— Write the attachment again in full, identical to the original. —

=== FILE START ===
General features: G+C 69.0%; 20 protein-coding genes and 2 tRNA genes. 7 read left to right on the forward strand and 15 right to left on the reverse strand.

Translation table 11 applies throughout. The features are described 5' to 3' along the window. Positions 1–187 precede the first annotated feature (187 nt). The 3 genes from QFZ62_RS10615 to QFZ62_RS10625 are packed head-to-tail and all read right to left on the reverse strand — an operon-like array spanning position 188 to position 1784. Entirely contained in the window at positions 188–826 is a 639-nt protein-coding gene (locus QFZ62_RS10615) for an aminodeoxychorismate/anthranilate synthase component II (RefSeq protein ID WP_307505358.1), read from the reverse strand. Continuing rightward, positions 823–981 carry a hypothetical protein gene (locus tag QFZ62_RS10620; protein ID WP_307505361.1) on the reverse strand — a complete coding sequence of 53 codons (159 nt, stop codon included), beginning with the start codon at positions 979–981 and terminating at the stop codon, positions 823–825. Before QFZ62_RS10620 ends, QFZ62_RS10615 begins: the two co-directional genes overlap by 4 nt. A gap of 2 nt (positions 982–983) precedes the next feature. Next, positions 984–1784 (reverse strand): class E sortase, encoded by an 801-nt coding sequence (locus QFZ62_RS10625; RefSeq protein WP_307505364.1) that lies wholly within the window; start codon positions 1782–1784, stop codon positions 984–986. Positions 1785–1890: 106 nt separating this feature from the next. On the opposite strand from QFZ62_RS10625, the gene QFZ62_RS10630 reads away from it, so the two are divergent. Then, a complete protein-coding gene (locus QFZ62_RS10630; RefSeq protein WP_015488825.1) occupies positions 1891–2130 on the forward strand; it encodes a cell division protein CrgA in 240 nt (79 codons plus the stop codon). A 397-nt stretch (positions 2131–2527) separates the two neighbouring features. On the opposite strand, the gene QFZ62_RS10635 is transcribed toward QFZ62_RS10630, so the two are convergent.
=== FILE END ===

General features: G+C 69.0%; 20 protein-coding genes and 2 tRNA genes. 7 read left to right on the forward strand and 15 right to left on the reverse strand.

Translation table 11 applies throughout. The features are described 5' to 3' along the window. Positions 1–187 precede the first annotated feature (187 nt). The 3 genes from QFZ62_RS10615 to QFZ62_RS10625 are packed head-to-tail and all read right to left on the reverse strand — an operon-like array spanning position 188 to position 1784. Entirely contained in the window at positions 188–826 is a 639-nt protein-coding gene (locus QFZ62_RS10615) for an aminodeoxychorismate/anthranilate synthase component II (RefSeq protein ID WP_307505358.1), read from the reverse strand. Continuing rightward, positions 823–981 carry a hypothetical protein gene (locus tag QFZ62_RS10620; protein ID WP_307505361.1) on the reverse strand — a complete coding sequence of 53 codons (159 nt, stop codon included), beginning with the start codon at positions 979–981 and terminating at the stop codon, positions 823–825. Before QFZ62_RS10620 ends, QFZ62_RS10615 begins: the two co-directional genes overlap by 4 nt. A gap of 2 nt (positions 982–983) precedes the next feature. Next, positions 984–1784 (reverse strand): class E sortase, encoded by an 801-nt coding sequence (locus QFZ62_RS10625; RefSeq protein WP_307505364.1) that lies wholly within the window; start codon positions 1782–1784, stop codon positions 984–986. Positions 1785–1890: 106 nt separating this feature from the next. On the opposite strand from QFZ62_RS10625, the gene QFZ62_RS10630 reads away from it, so the two are divergent. Then, a complete protein-coding gene (locus QFZ62_RS10630; RefSeq protein WP_015488825.1) occupies positions 1891–2130 on the forward strand; it encodes a cell division protein CrgA in 240 nt (79 codons plus the stop codon). A 397-nt stretch (positions 2131–2527) separates the two neighbouring features. On the opposite strand, the gene QFZ62_RS10635 is transcribed toward QFZ62_RS10630, so the two are convergent.